“Current treatment guidelines are based principally on consensus opinion and intuition rather than hard evidence that extending DAPT reduces the risk of late and very late ST. In fact, in more recent trials, patients experiencing very late ST are more commonly on DAPT than off.”

Dr. Kandzari explores this issue in detail in his Viewpoint article in December’s JACC: Interventions, “Identifying the ‘Optimal’ Duration of Dual Antiplatelet Therapy After Drug-Eluting Stent Revascularization

For more information, read my interview with Dr. Topol and keep up with the latest news in our StentCenter.


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Filed under Antiplatelet Medications, Clinical Trials / Studies, Drug-Eluting Stents, Imaging, Innovators, Interviews, Optimal Medical Therapy, Stent Thrombosis

Clinton and Eisenhower: Presidents, Hearts, Stents and 55 Years

 It’s a holiday concurrence: Valentine’s Day and President’s Day and American Heart Month — and former President Bill Clinton who got his heart fixed six years ago and just got a “tune-up”, is already back home. He was having discomfort, so yesterday morning he saw his cardiologist, he was wheeled into the cath lab — an hour later he had two stents opening up one of his original coronary arteries (not one of the bypass grafts which had closed completely) and this morning, less than 24 hours later, he was at home in Chappaqua and no doubt already on the phone and back to work. His prognosis: excellent — this incident should not affect or hinder him in any way.

Whatever your take on comparative effectiveness research, whether too many stents are used, etc., you have to admit it’s pretty amazing. The advances made in diagnosis, bypass surgery and interventional catheter-based techniques have revolutionized the treatment of coronary artery disease. Especially when you look back at how this illness used to be treated (or not).

Dr. William O'Neill

Dr. William O’Neill

Dr. William W. O’Neill, Professor & Executive Dean for Clinical Affairs, University of Miami, Division of Cardiology has a favorite lecture that he gives on this topic. He goes back to 1955 and describes how then President Eisenhower’s chest pains were first diagnosed as gastric upset and finally almost a day later an EKG showed he was in the midst of a massive heart attack. But there was nothing any doctor could do then, except give Ike morphine for the pain. The heart attack had to play itself out, Ike’s heart muscle was damaged and he was in the hospital for 7 weeks. He didn’t return to work for 3 months. (for you young folk, our Vice President at the time was Richard Nixon!). Ike did continue as President and, in fact, was re-elected to a second term (after all, he was THE hero of WWII). But without question, his ability to lead a fully active life was significantly compromised and ultimately, in 1967, he succumbed to heart disease.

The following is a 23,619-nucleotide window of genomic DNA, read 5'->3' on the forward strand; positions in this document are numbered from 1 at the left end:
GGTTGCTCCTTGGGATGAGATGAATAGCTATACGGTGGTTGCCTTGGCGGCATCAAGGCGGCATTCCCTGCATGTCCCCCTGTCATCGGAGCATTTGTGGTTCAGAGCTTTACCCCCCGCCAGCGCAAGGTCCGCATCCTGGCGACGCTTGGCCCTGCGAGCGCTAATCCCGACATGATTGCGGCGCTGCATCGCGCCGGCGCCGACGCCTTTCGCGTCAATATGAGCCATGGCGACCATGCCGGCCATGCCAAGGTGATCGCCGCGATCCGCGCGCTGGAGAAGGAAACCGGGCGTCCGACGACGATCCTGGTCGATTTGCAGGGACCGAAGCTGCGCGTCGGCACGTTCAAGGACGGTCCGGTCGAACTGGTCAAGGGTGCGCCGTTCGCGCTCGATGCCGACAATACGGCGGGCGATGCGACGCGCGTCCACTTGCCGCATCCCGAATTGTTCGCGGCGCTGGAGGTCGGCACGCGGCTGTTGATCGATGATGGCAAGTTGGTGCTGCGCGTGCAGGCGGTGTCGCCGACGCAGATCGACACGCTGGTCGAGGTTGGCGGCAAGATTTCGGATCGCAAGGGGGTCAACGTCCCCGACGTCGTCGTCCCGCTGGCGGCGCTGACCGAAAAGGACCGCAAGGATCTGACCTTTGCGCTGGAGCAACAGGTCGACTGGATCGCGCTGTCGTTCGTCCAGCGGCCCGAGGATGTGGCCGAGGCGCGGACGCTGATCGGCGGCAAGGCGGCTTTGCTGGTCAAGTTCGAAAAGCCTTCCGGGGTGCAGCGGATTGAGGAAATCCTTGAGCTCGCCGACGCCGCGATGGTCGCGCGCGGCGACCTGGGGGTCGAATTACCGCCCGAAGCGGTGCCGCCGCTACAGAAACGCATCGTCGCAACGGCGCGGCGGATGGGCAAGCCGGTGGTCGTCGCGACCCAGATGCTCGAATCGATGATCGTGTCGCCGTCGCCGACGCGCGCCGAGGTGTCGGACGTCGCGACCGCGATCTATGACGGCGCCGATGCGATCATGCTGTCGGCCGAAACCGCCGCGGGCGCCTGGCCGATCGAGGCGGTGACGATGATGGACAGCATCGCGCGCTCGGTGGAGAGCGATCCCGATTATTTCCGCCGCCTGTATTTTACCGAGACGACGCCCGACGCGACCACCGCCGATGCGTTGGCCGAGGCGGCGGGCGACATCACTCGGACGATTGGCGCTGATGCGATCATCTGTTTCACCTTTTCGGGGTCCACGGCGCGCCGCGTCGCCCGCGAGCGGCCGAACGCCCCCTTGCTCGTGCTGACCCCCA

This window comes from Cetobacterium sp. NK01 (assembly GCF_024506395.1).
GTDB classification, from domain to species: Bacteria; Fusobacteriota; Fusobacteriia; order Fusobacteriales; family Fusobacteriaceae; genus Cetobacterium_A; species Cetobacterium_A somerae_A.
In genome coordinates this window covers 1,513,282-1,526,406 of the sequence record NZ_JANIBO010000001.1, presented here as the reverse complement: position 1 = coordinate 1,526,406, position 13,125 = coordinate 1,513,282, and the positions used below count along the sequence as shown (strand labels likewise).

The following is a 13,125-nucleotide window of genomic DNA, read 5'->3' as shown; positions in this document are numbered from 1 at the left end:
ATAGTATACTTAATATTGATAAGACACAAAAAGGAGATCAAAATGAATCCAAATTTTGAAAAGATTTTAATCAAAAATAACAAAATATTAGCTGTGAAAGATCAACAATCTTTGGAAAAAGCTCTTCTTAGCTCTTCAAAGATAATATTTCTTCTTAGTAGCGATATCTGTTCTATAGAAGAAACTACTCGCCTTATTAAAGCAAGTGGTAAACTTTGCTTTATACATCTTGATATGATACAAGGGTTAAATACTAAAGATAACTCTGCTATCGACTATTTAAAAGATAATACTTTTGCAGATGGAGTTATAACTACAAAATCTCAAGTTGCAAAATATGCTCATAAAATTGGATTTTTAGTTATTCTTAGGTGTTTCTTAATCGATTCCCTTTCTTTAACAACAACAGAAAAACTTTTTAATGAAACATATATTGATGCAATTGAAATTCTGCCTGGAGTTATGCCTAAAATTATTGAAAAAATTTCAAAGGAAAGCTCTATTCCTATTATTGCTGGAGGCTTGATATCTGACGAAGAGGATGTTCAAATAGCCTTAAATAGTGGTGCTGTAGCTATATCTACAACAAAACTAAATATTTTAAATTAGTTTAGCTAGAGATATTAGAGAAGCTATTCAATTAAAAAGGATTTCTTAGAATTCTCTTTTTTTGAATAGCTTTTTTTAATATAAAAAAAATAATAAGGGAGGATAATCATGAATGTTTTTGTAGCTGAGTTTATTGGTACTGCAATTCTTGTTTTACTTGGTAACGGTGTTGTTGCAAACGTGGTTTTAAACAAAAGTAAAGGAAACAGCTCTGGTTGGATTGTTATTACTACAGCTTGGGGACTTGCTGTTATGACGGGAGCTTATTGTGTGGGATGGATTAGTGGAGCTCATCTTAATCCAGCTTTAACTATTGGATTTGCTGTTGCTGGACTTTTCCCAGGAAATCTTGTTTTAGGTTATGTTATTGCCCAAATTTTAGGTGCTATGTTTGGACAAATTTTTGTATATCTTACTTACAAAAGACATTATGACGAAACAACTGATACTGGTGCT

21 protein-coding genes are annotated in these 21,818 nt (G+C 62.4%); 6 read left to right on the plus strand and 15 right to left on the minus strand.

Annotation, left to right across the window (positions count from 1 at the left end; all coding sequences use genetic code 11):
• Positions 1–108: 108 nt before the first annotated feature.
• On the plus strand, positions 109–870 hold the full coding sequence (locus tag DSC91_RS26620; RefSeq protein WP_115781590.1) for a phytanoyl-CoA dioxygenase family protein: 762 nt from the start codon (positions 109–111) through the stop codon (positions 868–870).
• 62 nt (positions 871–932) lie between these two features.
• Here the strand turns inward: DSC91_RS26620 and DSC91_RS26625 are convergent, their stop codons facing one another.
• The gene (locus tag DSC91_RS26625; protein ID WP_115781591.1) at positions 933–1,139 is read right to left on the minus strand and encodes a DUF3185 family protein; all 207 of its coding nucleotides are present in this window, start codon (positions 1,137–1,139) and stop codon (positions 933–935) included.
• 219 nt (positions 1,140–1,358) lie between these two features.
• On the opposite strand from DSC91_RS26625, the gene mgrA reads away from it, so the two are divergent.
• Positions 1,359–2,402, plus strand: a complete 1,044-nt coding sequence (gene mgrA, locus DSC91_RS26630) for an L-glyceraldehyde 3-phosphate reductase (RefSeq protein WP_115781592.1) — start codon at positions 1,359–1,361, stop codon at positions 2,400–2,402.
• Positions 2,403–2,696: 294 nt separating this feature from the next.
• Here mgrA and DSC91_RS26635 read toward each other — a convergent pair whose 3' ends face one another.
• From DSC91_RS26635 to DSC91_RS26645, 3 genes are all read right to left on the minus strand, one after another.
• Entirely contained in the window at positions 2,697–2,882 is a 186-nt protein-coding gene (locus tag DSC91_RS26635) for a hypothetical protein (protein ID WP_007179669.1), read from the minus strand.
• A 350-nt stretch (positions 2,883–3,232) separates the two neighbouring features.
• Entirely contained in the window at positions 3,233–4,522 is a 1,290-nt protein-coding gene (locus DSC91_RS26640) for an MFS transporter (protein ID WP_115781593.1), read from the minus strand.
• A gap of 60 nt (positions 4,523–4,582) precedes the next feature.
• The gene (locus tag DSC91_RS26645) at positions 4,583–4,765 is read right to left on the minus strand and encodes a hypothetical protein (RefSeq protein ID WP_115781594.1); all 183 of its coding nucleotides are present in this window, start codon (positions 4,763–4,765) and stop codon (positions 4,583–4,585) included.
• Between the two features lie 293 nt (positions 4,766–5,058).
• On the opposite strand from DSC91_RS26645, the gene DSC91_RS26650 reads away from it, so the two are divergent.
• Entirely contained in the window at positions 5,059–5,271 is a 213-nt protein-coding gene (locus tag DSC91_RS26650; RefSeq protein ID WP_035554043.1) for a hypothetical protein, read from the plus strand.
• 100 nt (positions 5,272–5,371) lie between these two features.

The take-away from Bill Clinton’s episode is that even though his quadruple bypass surgery was successful, the natural history of coronary artery disease is that it will progress. Surgery, angioplasty, stents, medicine — none of these are cures, but they are interventions in this progression. Along with the medications, exercise, diet and smoking cessation, the natural history can be slowed down. Clinton, having experienced this pain previously, knew it was significant and did precisely the right thing: he saw his cardiologist.

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George W BushUpdated February 15, 2015: The above post from 2010 was written, of course, just after Bill Clinton received his stents. Since then, George W. Bush has also benefited from this technology, as well as Supreme Court Justices Kennedy and Ginsberg, Dick Cheney, and no doubt quite a few Senators and Representatives.

Updated June 12, 2018: Since this post, Dr. O’Neill has moved from Miami and is now the Director of the Center for Structural Heart Disease at Henry Ford Hospital in Detroit. He can be found on Twitter as @BillONeillMD.

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Filed under Celebrity Patients, Heart Attack, History, Stent